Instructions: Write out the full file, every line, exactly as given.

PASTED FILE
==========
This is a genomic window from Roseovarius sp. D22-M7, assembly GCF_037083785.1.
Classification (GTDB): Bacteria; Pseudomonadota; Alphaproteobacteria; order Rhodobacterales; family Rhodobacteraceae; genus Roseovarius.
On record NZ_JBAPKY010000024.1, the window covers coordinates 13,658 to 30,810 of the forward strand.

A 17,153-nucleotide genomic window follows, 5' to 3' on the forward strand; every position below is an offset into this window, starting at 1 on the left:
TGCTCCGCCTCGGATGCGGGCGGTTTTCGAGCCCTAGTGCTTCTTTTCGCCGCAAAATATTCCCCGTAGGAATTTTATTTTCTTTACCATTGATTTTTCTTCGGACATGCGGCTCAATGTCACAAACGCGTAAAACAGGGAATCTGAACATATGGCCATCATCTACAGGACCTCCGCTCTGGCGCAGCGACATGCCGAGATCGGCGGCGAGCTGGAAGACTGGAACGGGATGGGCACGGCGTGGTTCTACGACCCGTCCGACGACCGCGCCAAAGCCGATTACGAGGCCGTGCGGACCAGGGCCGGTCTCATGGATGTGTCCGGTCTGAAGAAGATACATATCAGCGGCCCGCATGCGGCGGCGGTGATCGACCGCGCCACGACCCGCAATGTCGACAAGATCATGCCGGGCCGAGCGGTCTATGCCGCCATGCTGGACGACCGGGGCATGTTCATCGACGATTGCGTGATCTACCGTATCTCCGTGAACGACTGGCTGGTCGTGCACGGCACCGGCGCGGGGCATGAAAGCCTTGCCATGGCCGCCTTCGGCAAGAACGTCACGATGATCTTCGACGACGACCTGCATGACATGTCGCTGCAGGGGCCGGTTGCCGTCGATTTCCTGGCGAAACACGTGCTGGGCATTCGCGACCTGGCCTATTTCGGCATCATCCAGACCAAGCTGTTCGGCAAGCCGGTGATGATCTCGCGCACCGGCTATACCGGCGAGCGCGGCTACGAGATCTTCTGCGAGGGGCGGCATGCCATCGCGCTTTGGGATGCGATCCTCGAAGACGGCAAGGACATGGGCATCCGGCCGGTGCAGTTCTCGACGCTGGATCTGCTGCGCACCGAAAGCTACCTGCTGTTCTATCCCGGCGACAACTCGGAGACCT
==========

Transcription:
This is a genomic window from Roseovarius sp. D22-M7, assembly GCF_037083785.1.
Classification (GTDB): Bacteria; Pseudomonadota; Alphaproteobacteria; order Rhodobacterales; family Rhodobacteraceae; genus Roseovarius.
On record NZ_JBAPKY010000024.1, the window covers coordinates 13,658 to 30,810 of the forward strand.

A 17,153-nucleotide genomic window follows, 5' to 3' on the forward strand; every position below is an offset into this window, starting at 1 on the left:
TGCTCCGCCTCGGATGCGGGCGGTTTTCGAGCCCTAGTGCTTCTTTTCGCCGCAAAATATTCCCCGTAGGAATTTTATTTTCTTTACCATTGATTTTTCTTCGGACATGCGGCTCAATGTCACAAACGCGTAAAACAGGGAATCTGAACATATGGCCATCATCTACAGGACCTCCGCTCTGGCGCAGCGACATGCCGAGATCGGCGGCGAGCTGGAAGACTGGAACGGGATGGGCACGGCGTGGTTCTACGACCCGTCCGACGACCGCGCCAAAGCCGATTACGAGGCCGTGCGGACCAGGGCCGGTCTCATGGATGTGTCCGGTCTGAAGAAGATACATATCAGCGGCCCGCATGCGGCGGCGGTGATCGACCGCGCCACGACCCGCAATGTCGACAAGATCATGCCGGGCCGAGCGGTCTATGCCGCCATGCTGGACGACCGGGGCATGTTCATCGACGATTGCGTGATCTACCGTATCTCCGTGAACGACTGGCTGGTCGTGCACGGCACCGGCGCGGGGCATGAAAGCCTTGCCATGGCCGCCTTCGGCAAGAACGTCACGATGATCTTCGACGACGACCTGCATGACATGTCGCTGCAGGGGCCGGTTGCCGTCGATTTCCTGGCGAAACACGTGCTGGGCATTCGCGACCTGGCCTATTTCGGCATCATCCAGACCAAGCTGTTCGGCAAGCCGGTGATGATCTCGCGCACCGGCTATACCGGCGAGCGCGGCTACGAGATCTTCTGCGAGGGGCGGCATGCCATCGCGCTTTGGGATGCGATCCTCGAAGACGGCAAGGACATGGGCATCCGGCCGGTGCAGTTCTCGACGCTGGATCTGCTGCGCACCGAAAGCTACCTGCTGTTCTATCCCGGCGACAACTCGGAGACCT